In India. Seems that large portions of the industrialized/commercialized areas are in the grip of massive strikes, brought on by proposed fiscal and economic reforms. The government is proposing to cut the subsidy to vehicle fuel, and is also proposing to open India to big-box retailers. The small operators are livid. And so transportation especially is being hard-hit, with large segments of the rail network idle. It’s not uniformly spread about the country, though; from the admittedly brief reports it seems as if some large cities are more affected than others.
India is of course the world’s largest democracy. Not perfect, but then who is? It’s got massive problems with corruption, over-regulation, and inefficiency, and desperately needs to address those problems (as was demonstrated earlier this summer when hundreds of millions of people were without electricity for a prolonged period). It can try to do so through governmental action, but the government appears to be a good part of the problem and besides, if the government could by fiat change the rules of the game, would it not already have done so? What to do? I’m going to suggest that introducing into the economy large players who have no mind to put up with that sort of nonsense, either from their customers, their vendors, or officialdom are a relatively efficient way to begin the process of cultural transformation which is what really needs to occur. Perfect? No, but there’s no ideal way to change traditions that run back generations upon generations, in a population of a billion-plus. And by the way, enlisting private actors lets you shift some of the unquantifiable but all-too real costs of the effort onto them.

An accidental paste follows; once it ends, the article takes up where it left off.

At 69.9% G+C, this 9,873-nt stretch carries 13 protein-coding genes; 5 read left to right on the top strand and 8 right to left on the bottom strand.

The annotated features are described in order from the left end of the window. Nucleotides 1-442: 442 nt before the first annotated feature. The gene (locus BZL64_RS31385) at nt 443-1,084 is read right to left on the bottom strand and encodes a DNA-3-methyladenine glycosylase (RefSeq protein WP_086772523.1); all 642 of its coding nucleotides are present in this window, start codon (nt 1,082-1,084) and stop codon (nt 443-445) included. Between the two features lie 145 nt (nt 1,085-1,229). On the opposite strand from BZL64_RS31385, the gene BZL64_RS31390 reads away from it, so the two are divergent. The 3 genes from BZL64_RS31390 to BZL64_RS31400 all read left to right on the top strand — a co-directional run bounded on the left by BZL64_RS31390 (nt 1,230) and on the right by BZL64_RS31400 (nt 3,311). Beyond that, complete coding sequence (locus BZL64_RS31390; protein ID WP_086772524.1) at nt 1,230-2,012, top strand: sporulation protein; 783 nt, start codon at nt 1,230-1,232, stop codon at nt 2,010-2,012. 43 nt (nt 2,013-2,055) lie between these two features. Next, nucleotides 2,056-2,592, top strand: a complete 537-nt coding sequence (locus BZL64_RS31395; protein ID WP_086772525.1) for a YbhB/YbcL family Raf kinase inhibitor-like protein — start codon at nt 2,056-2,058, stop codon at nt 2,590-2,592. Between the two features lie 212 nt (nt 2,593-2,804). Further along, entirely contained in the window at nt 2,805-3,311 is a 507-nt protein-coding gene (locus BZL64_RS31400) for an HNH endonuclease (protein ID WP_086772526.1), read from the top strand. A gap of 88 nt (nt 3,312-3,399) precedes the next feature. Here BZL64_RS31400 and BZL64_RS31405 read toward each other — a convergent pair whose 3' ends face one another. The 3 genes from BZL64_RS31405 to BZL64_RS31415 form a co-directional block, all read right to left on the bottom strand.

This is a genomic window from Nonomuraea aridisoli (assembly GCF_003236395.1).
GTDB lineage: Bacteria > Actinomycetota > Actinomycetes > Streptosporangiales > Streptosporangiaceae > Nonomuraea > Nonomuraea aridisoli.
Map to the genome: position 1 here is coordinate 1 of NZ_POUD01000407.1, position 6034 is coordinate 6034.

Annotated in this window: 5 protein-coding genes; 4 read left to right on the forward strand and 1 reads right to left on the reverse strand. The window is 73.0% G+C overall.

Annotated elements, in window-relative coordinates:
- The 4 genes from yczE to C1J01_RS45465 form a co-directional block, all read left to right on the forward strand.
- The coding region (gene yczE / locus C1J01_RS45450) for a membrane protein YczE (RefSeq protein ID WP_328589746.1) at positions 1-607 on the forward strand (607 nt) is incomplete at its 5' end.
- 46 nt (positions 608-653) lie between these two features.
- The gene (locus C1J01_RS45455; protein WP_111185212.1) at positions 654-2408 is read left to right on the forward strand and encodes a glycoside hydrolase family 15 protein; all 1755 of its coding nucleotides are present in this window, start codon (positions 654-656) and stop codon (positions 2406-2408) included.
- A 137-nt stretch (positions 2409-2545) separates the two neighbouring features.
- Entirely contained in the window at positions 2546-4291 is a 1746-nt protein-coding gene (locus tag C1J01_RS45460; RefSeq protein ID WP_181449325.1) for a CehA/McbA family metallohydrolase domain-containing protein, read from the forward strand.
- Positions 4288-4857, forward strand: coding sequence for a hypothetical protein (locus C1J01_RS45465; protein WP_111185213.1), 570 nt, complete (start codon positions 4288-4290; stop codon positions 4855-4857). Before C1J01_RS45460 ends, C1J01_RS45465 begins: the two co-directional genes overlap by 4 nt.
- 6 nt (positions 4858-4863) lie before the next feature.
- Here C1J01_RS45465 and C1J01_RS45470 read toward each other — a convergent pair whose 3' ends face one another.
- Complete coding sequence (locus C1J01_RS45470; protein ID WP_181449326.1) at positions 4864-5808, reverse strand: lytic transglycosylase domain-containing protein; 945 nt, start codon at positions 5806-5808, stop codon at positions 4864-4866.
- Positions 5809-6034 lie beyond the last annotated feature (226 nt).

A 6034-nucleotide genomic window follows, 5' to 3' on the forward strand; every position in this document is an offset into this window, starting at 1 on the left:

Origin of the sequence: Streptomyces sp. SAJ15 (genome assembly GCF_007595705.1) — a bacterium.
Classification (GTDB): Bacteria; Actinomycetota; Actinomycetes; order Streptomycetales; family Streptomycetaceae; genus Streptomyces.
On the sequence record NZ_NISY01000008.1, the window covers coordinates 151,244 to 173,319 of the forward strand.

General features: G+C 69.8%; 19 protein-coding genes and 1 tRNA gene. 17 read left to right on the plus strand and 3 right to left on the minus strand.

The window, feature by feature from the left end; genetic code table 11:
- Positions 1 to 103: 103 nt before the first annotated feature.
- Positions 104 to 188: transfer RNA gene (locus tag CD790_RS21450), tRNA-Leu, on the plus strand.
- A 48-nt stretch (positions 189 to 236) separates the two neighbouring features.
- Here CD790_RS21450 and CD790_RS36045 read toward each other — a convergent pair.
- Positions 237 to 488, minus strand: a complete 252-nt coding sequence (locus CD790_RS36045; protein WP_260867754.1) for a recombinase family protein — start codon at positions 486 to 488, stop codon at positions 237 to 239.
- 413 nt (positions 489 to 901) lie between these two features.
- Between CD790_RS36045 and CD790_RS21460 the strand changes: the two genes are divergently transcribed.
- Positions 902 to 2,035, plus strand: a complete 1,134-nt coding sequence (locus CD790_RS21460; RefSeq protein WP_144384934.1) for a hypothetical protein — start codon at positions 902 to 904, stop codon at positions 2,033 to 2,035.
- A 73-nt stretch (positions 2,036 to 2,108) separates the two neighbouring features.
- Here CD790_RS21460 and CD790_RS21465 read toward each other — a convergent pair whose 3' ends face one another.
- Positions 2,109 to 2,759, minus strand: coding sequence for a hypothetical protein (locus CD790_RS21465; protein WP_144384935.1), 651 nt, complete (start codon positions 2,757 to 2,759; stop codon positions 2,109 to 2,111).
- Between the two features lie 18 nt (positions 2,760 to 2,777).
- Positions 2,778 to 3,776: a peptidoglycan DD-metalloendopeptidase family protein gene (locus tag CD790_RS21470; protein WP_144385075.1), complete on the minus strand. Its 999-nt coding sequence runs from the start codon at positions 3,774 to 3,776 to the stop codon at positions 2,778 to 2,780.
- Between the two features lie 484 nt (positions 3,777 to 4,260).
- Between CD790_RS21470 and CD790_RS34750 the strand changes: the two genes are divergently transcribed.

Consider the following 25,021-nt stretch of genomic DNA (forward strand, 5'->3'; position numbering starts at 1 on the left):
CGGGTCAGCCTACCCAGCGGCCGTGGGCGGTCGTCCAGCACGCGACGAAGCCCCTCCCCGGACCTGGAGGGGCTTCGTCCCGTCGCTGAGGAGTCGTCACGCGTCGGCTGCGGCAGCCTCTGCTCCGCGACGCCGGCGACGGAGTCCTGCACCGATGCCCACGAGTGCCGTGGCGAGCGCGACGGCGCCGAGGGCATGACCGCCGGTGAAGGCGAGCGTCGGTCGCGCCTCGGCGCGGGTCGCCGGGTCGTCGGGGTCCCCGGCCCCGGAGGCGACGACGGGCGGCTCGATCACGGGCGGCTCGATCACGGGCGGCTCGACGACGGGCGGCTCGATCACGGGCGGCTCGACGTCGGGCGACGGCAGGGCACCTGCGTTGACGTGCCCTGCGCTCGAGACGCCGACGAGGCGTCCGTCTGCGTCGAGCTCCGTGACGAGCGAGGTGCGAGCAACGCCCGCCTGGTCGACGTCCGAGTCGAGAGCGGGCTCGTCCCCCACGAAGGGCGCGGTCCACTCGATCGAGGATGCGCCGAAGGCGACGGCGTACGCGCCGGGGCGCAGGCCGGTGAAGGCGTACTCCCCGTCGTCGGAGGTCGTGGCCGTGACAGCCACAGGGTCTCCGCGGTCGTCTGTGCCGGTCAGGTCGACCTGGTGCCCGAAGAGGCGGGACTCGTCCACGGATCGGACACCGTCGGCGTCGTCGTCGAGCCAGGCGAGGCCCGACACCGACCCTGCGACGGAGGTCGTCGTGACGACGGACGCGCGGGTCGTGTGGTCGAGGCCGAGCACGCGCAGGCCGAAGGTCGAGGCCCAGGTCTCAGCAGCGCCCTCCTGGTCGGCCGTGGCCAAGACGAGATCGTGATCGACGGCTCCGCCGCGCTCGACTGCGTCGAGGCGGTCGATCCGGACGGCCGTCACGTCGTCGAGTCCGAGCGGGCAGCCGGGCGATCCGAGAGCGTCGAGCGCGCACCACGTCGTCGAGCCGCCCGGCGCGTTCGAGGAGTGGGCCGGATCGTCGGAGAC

Here’s hoping that India figures out a workable way forward.